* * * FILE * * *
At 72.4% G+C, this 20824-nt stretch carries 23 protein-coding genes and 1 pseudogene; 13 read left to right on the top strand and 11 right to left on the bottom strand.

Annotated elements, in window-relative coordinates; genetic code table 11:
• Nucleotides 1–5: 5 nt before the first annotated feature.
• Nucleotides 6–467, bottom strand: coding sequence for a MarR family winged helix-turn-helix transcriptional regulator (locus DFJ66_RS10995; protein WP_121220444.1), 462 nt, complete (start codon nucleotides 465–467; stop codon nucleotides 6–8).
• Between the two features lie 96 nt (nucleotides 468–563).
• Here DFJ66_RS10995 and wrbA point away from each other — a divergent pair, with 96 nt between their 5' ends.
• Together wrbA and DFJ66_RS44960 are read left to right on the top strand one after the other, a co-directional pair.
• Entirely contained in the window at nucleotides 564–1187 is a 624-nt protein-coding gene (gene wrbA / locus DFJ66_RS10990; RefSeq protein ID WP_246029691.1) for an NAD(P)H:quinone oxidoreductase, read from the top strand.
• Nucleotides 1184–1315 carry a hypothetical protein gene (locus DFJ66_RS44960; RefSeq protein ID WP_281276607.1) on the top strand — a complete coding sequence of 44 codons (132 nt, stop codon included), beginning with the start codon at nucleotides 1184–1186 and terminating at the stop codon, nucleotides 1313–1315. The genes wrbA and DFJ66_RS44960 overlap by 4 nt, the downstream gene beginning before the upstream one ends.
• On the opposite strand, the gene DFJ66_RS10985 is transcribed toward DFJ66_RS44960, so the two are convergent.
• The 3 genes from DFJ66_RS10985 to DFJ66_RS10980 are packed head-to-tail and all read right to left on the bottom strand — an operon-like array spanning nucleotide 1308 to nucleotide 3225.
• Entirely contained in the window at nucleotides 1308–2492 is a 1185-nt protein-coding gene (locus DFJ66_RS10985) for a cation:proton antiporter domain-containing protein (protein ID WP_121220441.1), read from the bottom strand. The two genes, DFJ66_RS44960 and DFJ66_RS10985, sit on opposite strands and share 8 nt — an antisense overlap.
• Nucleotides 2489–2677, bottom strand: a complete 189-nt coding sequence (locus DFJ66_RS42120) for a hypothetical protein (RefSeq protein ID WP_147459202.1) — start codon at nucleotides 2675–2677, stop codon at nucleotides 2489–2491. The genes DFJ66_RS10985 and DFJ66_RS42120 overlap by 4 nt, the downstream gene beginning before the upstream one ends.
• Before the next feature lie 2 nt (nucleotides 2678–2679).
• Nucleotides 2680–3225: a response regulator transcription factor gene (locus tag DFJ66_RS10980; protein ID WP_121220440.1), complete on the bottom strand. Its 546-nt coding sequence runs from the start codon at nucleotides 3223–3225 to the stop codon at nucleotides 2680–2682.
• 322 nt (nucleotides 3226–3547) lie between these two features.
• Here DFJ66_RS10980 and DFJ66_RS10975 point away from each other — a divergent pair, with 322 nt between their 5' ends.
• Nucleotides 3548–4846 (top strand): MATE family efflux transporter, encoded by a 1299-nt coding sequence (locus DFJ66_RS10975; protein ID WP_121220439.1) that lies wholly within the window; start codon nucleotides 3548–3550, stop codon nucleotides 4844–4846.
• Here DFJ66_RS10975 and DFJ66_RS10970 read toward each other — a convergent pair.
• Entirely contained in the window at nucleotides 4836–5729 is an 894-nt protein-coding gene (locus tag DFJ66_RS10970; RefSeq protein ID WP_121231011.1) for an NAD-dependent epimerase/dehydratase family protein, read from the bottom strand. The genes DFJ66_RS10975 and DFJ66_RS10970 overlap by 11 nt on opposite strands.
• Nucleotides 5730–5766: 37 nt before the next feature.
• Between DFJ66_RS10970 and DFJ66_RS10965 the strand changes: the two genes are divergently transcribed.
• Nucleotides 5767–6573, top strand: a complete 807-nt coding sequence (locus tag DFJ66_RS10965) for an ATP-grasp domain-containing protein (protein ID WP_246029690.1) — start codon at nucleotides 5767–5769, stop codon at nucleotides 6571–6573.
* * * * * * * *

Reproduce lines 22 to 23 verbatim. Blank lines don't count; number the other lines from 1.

• Between DFJ66_RS10970 and DFJ66_RS10965 the strand changes: the two genes are divergently transcribed.
• Nucleotides 5767–6573, top strand: a complete 807-nt coding sequence (locus tag DFJ66_RS10965) for an ATP-grasp domain-containing protein (protein ID WP_246029690.1) — start codon at nucleotides 5767–5769, stop codon at nucleotides 6571–6573.